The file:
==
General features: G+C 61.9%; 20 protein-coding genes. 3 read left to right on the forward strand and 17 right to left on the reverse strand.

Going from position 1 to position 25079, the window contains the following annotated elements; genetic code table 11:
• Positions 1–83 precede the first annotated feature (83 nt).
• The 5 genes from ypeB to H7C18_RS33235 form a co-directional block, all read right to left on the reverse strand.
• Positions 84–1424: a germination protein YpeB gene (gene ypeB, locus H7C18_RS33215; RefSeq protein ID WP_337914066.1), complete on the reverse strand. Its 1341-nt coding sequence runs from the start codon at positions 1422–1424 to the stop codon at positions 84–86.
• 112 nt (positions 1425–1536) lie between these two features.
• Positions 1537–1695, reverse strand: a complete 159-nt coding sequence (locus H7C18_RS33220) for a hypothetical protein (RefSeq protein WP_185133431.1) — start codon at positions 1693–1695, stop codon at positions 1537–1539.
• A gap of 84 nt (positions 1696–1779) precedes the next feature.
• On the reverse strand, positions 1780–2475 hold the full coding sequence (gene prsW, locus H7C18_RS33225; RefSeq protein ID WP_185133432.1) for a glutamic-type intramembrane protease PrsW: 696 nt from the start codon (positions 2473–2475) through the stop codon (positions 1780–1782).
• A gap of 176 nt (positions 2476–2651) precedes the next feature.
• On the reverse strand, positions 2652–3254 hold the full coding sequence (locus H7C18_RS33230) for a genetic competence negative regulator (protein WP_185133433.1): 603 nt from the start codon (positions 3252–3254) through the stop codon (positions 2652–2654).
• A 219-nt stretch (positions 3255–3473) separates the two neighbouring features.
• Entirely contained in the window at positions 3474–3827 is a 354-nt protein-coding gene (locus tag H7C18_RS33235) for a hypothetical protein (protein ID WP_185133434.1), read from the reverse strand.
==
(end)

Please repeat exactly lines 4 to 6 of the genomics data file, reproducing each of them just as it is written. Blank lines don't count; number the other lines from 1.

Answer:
• The 5 genes from ypeB to H7C18_RS33235 form a co-directional block, all read right to left on the reverse strand.
• Positions 84–1424: a germination protein YpeB gene (gene ypeB, locus H7C18_RS33215; RefSeq protein ID WP_337914066.1), complete on the reverse strand. Its 1341-nt coding sequence runs from the start codon at positions 1422–1424 to the stop codon at positions 84–86.
• 112 nt (positions 1425–1536) lie between these two features.